Is screening people for elevated temperatures difficult to implement?
Do I need to be a trained thermographer to temperature screen? Any system utilized for this application should be either a “plug and play” ready to use system or have the capability of being utilized in a more integrated manner. How these are deployed is at the end user’s discretion, however, it is best to operate under the ISO 13154-2017 / FDA guidance and allow your program and process to grow with the ever-changing landscape of these statutes. Learn more about thermography below.
In short, what is infrared thermography?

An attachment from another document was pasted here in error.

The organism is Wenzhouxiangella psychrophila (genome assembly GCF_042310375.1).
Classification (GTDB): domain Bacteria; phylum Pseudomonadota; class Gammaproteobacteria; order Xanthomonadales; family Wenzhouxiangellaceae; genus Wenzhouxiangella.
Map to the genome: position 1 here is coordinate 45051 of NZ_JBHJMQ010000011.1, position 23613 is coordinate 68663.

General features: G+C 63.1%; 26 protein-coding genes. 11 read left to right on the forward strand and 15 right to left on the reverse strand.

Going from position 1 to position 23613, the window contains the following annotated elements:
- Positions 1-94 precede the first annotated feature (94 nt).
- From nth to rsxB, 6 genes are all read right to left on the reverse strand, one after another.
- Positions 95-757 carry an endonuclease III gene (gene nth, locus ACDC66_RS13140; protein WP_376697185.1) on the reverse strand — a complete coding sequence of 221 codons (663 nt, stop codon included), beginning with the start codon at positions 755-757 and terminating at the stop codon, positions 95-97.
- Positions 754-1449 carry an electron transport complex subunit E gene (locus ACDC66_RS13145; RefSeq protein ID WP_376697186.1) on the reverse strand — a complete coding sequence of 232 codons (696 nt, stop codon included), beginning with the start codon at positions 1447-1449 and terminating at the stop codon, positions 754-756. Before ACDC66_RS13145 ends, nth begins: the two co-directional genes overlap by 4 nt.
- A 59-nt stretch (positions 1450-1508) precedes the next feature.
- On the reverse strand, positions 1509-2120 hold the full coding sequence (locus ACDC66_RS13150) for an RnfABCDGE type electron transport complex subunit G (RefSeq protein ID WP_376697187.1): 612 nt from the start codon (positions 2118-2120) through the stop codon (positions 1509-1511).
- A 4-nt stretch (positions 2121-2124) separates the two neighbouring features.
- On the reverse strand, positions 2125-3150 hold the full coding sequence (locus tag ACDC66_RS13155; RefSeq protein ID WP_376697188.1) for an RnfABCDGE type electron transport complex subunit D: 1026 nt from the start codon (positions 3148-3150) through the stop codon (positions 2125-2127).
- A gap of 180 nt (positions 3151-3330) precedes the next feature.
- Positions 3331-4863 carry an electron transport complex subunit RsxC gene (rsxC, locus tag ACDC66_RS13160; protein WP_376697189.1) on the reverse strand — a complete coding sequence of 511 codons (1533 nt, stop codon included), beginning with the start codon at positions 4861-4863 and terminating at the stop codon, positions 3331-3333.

Infrared thermography or thermal imaging is the use of special cameras that have the ability to see the infrared radiant energy that is emitted, reflected/refracted or transmitted from or through the surface of an object. Depending on what type of infrared detector, sensor array and optical material that is used in the lens of the camera will, greatly, depend on the accuracy and sensitivity of the infrared camera. The newest technologies use uncooled microbolometers as focal plane array sensors. Their resolution is considerably lower than that of optical cameras, mostly 160x120 or 320x240 pixels, up to 640x512 for the most expensive models. Thermal imaging cameras are much more expensive than their visible-spectrum counterparts, and higher-end models are often export-restricted due to the military uses for this technology. Not all infrared systems are created equal. All objects above absolute zero (0) Kelvin are radiating some amount of infrared energy and these types of cameras are able to image it and some can also quantify and measure it to infer what the temperature of an object is without having to touch it. Images that are taken with an infrared thermographic camera are called "Thermograms" or a "Thermograph". The thermograms may be of two types depending on the capabilities of the imaging system and the requirements of the application: Qualitative - an image that only shows the relative amounts of radiant energy compared to each other. (Finding a lost person in the woods.) Quantitative - an image that not only shows the relative amount of radiant energy as described above but also has the ability to provide you with temperature measurements of the objects that you are viewing. (Elevated temperature screening.) Thermography has a long history, although its use has increased dramatically with temperature screening applications within the last year due to COVID-19. Government and airport personnel used thermography to detect suspected swine flu cases during the 2009 pandemic. Firefighters use thermography to see through smoke, to find persons, and to localize the base of a fire. Maintenance technicians use thermography to locate overheating joints and sections of power lines, which are a tell-tale sign of impending failure. Building construction technicians can see thermal signatures that indicate heat leaks in faulty thermal insulation and can use the results to improve the efficiency of heating and air-conditioning units. Some physiological changes in human beings and other warm-blooded animals can also be monitored with thermal imaging during clinical diagnostics. In short, quantitative thermal imaging is a non-contact and non-invasive method of spotting a person with an elevated temperature. The CDC considers a person to have a fever when he or she has a measured temperature of at least 100.4 °F [38 °C]. Learn more about thermography, attend the next thermography conference in 2021: https://thermosense.org/conferences/